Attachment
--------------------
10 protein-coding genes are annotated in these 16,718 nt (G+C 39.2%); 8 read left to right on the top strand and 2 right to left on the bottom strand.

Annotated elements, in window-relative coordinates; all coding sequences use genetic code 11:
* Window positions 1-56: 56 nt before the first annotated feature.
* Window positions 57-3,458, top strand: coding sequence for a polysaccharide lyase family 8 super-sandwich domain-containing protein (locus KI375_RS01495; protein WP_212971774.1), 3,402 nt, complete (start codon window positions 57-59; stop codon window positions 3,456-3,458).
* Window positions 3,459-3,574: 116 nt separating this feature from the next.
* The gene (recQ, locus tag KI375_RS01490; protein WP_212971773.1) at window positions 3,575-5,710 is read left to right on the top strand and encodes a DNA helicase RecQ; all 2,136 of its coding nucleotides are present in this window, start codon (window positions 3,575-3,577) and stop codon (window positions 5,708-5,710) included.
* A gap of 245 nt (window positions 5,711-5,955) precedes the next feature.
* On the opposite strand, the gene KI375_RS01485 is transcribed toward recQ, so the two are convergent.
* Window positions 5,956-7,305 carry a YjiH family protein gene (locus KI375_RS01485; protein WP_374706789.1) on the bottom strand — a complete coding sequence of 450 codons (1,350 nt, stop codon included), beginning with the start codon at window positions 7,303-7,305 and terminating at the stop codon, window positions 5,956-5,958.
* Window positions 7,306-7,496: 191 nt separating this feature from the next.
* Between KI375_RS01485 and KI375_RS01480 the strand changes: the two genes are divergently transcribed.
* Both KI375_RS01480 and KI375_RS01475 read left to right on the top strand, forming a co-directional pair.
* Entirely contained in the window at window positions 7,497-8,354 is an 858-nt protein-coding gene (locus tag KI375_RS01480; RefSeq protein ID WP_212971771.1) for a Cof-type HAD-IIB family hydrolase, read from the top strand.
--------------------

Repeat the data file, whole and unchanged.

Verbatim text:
10 protein-coding genes are annotated in these 16,718 nt (G+C 39.2%); 8 read left to right on the top strand and 2 right to left on the bottom strand.

Annotated elements, in window-relative coordinates; all coding sequences use genetic code 11:
* Window positions 1-56: 56 nt before the first annotated feature.
* Window positions 57-3,458, top strand: coding sequence for a polysaccharide lyase family 8 super-sandwich domain-containing protein (locus KI375_RS01495; protein WP_212971774.1), 3,402 nt, complete (start codon window positions 57-59; stop codon window positions 3,456-3,458).
* Window positions 3,459-3,574: 116 nt separating this feature from the next.
* The gene (recQ, locus tag KI375_RS01490; protein WP_212971773.1) at window positions 3,575-5,710 is read left to right on the top strand and encodes a DNA helicase RecQ; all 2,136 of its coding nucleotides are present in this window, start codon (window positions 3,575-3,577) and stop codon (window positions 5,708-5,710) included.
* A gap of 245 nt (window positions 5,711-5,955) precedes the next feature.
* On the opposite strand, the gene KI375_RS01485 is transcribed toward recQ, so the two are convergent.
* Window positions 5,956-7,305 carry a YjiH family protein gene (locus KI375_RS01485; protein WP_374706789.1) on the bottom strand — a complete coding sequence of 450 codons (1,350 nt, stop codon included), beginning with the start codon at window positions 7,303-7,305 and terminating at the stop codon, window positions 5,956-5,958.
* Window positions 7,306-7,496: 191 nt separating this feature from the next.
* Between KI375_RS01485 and KI375_RS01480 the strand changes: the two genes are divergently transcribed.
* Both KI375_RS01480 and KI375_RS01475 read left to right on the top strand, forming a co-directional pair.
* Entirely contained in the window at window positions 7,497-8,354 is an 858-nt protein-coding gene (locus tag KI375_RS01480; RefSeq protein ID WP_212971771.1) for a Cof-type HAD-IIB family hydrolase, read from the top strand.